The recent unsettled weather and rough seas aren’t the most helpful Christmas gift to Grand Cayman’s water sports industries.
“It’s unusual for the wind to blow from the northeast,” said Rod McDowall of Red Sail Sports. “We do get the nor’westers that come through at this time of year, but the north eastern high pressure ones have been dragging on for almost two weeks, on and off.” This can impact on the ability of tourists to visit Stingray City, which can be closed under such circumstances as it was on the weekend of 17-18 December.
“Safety first, obviously, but it’s bad for everybody’s business – running people out there plus the transport and taxicabs getting people from their hotels and so on,” he said. “Visiting Stingray City is one of the highlights of people’s vacations in high season and they may have paid prime dollars for their hotels at this time of year. It’s unfortunate and disappointing when they don’t have the opportunity to visit the hotspots.”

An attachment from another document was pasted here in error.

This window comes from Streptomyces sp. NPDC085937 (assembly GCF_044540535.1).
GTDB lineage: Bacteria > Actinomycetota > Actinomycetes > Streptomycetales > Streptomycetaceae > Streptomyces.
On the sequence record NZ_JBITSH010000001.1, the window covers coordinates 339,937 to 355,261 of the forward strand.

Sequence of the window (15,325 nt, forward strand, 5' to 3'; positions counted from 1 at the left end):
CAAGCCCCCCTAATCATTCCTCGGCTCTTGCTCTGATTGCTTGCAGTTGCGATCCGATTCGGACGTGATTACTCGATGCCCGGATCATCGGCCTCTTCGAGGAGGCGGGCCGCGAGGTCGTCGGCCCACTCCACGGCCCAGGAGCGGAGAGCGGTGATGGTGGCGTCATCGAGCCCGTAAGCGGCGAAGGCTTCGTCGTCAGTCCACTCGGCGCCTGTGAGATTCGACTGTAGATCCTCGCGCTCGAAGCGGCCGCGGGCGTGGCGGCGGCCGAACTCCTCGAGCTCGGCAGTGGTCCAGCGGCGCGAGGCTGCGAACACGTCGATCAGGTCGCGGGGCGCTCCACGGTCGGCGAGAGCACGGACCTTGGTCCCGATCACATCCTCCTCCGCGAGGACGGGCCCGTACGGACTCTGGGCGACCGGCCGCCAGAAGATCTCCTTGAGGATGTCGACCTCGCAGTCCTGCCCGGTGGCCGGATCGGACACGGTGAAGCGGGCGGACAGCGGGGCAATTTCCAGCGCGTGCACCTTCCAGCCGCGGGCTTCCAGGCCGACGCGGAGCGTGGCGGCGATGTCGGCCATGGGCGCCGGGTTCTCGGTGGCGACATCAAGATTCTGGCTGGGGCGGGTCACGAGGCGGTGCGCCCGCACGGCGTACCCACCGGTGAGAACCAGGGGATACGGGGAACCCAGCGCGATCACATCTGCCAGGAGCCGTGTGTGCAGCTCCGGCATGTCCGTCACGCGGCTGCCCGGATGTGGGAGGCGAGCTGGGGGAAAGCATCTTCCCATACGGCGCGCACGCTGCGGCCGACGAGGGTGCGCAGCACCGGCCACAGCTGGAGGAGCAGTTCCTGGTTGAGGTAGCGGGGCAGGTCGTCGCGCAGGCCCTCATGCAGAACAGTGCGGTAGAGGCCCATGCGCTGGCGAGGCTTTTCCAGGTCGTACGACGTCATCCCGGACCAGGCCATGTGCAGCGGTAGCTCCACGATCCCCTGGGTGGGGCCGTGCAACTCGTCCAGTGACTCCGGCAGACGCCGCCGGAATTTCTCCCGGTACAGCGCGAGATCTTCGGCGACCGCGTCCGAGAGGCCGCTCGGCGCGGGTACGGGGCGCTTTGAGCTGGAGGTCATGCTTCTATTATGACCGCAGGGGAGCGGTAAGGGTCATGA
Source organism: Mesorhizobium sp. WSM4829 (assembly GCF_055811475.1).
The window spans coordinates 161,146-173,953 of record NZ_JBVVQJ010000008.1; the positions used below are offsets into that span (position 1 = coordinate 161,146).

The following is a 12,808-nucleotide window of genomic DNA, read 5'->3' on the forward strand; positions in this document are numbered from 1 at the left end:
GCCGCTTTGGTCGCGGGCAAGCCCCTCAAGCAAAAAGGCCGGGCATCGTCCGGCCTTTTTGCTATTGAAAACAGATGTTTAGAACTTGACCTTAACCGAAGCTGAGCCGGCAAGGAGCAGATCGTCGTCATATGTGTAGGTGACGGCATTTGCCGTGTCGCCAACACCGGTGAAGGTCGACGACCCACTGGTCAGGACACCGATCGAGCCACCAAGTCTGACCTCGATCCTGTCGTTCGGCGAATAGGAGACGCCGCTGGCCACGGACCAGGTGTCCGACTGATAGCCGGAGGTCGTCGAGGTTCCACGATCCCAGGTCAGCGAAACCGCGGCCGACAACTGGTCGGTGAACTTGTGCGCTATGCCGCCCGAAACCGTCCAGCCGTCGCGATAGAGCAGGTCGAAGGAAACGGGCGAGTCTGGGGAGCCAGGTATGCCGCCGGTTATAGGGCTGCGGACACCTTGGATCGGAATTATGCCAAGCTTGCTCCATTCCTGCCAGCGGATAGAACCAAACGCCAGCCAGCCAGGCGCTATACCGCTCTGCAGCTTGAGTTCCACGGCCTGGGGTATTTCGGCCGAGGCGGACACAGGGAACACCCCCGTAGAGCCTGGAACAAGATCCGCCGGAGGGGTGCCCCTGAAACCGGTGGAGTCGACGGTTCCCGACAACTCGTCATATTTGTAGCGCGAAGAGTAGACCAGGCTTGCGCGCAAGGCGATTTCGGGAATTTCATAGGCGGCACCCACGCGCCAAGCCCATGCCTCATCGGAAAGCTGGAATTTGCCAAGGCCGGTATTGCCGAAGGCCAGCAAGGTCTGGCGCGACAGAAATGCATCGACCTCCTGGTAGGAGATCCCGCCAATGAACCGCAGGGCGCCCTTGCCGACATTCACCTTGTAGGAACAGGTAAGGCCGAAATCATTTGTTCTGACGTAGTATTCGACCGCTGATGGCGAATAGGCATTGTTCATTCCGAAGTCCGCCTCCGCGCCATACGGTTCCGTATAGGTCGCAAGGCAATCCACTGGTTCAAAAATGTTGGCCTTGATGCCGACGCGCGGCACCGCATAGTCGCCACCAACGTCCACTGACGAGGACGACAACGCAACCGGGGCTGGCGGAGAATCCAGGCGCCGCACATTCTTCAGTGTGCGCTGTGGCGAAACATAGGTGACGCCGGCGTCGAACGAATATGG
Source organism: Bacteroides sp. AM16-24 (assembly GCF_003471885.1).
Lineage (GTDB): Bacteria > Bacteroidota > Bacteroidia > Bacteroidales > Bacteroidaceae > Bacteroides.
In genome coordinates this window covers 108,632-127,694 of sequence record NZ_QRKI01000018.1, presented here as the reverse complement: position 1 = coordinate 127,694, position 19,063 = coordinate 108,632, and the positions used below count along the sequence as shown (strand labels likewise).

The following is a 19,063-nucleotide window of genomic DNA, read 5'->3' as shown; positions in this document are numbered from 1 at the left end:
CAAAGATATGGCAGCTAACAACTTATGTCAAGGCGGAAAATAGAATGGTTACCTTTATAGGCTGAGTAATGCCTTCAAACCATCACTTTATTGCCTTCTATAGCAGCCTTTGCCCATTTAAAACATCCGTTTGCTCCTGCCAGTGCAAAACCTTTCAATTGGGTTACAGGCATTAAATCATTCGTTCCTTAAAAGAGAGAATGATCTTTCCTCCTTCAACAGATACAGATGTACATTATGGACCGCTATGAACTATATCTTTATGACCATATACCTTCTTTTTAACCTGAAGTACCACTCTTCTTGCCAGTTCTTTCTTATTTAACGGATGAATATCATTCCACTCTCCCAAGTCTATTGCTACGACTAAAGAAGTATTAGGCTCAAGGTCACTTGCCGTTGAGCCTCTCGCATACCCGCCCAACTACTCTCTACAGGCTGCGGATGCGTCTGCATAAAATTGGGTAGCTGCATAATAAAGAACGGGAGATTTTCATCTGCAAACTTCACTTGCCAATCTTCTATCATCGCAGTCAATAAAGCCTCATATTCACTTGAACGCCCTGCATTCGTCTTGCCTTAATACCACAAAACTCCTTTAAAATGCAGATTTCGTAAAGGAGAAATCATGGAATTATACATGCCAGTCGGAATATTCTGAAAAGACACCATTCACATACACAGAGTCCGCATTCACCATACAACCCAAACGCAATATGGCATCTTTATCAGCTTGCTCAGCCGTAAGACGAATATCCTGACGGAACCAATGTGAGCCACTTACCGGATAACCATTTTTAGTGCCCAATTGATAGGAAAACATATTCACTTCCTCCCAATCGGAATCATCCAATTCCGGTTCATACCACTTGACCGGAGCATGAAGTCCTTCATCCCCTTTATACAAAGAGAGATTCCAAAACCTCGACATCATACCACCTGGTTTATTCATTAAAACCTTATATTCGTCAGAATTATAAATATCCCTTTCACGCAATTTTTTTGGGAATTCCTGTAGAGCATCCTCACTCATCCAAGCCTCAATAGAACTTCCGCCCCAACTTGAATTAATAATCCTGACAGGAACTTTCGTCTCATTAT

Diving also is affected, particularly on the North Wall, one of the favourite sites, although operators always have alternative sites to take their guests, said Tom Byrnes of Cayman Marine Lab.
“These incredible winds have seemed to be incessant for a week and a half; it means that it takes a stressful situation in the week of 26th December onwards and makes it more stressful as we are all together on the same side of the island,” Mr. Byrnes said. “For some of the guys who are doing more adventure diving you see the most people, it gets a little crowded and you are doing dive sites that wouldn’t be your first choice when the wind is coming from one direction.”
He said ultimately there was nothing that could be done.
The winds also led to the cancellation of boat trips in East End on Monday, 19 December, said Mr. McDowall, who noted vessels were not able to get out of either channel because of the angle of the incoming wind.
Cayman’s amount of shallower dive sites and protected Seven Mile Beach sites mean alternatives can be found if there are dive boats on that side, but this presents an inconvenience and added operational cost for transport.
“You don’t have to get too far offshore when it gets up to around 25 miles an hour for it to get nasty – not too bad for diving, but snorkelling can get a little uncomfortable unless you are tucked into a little bay somewhere,” Mr. McDowall said.
Conditions are forecast to improve by week’s end.